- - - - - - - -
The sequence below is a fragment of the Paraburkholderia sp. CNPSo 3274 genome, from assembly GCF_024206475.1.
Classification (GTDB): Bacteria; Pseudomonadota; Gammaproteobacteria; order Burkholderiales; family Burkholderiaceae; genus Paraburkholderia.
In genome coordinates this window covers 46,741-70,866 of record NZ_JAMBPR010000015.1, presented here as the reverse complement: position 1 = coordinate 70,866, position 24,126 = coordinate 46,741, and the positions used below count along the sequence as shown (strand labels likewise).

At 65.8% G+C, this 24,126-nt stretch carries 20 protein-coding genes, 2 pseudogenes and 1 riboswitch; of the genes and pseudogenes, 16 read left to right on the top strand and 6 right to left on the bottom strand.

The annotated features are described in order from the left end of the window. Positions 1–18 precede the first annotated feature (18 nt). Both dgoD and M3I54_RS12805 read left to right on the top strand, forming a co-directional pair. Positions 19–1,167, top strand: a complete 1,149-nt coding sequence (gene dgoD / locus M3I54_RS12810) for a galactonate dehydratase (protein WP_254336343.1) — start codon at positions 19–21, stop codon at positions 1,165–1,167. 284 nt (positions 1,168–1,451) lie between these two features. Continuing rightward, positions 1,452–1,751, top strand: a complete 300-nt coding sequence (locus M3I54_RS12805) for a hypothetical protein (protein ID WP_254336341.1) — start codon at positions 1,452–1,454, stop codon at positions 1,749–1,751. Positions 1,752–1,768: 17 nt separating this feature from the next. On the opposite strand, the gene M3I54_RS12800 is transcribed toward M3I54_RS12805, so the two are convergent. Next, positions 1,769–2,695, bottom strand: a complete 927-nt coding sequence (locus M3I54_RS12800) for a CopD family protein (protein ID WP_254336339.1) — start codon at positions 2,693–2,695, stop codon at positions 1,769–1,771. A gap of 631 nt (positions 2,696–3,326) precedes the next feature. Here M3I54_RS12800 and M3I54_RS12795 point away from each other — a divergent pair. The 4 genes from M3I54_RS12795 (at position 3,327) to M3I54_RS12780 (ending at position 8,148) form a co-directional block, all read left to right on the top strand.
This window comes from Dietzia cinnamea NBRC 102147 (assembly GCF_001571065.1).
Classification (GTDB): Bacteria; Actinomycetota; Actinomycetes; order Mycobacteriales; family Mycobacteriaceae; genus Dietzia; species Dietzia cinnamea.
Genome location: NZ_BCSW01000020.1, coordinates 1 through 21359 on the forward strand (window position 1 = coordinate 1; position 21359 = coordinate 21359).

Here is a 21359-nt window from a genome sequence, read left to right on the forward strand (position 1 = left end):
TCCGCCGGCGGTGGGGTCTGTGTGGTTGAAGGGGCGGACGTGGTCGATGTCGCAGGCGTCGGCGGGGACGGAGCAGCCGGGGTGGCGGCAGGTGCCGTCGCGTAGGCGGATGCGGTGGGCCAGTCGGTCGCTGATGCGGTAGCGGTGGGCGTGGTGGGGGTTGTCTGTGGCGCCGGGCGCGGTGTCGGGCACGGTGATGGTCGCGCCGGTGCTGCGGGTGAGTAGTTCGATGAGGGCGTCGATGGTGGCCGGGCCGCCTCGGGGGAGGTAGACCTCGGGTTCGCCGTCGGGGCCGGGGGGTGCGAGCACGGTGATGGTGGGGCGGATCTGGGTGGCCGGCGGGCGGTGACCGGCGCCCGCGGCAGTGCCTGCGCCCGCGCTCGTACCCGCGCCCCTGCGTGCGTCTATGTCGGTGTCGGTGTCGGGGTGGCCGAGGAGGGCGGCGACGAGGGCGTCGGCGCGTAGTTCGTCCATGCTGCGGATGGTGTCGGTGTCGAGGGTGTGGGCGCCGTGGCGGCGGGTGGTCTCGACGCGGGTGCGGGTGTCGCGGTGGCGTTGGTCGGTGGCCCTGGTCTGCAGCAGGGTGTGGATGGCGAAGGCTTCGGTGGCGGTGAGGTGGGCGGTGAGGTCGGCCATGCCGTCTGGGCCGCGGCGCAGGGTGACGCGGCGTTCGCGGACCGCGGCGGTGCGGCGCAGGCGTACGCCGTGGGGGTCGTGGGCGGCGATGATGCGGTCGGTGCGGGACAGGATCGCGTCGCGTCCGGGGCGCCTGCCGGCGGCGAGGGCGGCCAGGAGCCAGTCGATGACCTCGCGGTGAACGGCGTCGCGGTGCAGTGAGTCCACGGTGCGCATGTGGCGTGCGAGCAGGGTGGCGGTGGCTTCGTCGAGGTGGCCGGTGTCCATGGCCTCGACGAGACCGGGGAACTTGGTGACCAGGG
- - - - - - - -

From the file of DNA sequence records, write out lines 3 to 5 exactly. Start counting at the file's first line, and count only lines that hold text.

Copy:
In genome coordinates this window covers 46,741-70,866 of record NZ_JAMBPR010000015.1, presented here as the reverse complement: position 1 = coordinate 70,866, position 24,126 = coordinate 46,741, and the positions used below count along the sequence as shown (strand labels likewise).

At 65.8% G+C, this 24,126-nt stretch carries 20 protein-coding genes, 2 pseudogenes and 1 riboswitch; of the genes and pseudogenes, 16 read left to right on the top strand and 6 right to left on the bottom strand.

The annotated features are described in order from the left end of the window. Positions 1–18 precede the first annotated feature (18 nt). Both dgoD and M3I54_RS12805 read left to right on the top strand, forming a co-directional pair. Positions 19–1,167, top strand: a complete 1,149-nt coding sequence (gene dgoD / locus M3I54_RS12810) for a galactonate dehydratase (protein WP_254336343.1) — start codon at positions 19–21, stop codon at positions 1,165–1,167. 284 nt (positions 1,168–1,451) lie between these two features. Continuing rightward, positions 1,452–1,751, top strand: a complete 300-nt coding sequence (locus M3I54_RS12805) for a hypothetical protein (protein ID WP_254336341.1) — start codon at positions 1,452–1,454, stop codon at positions 1,749–1,751. Positions 1,752–1,768: 17 nt separating this feature from the next. On the opposite strand, the gene M3I54_RS12800 is transcribed toward M3I54_RS12805, so the two are convergent. Next, positions 1,769–2,695, bottom strand: a complete 927-nt coding sequence (locus M3I54_RS12800) for a CopD family protein (protein ID WP_254336339.1) — start codon at positions 2,693–2,695, stop codon at positions 1,769–1,771. A gap of 631 nt (positions 2,696–3,326) precedes the next feature. Here M3I54_RS12800 and M3I54_RS12795 point away from each other — a divergent pair. The 4 genes from M3I54_RS12795 (at position 3,327) to M3I54_RS12780 (ending at position 8,148) form a co-directional block, all read left to right on the top strand.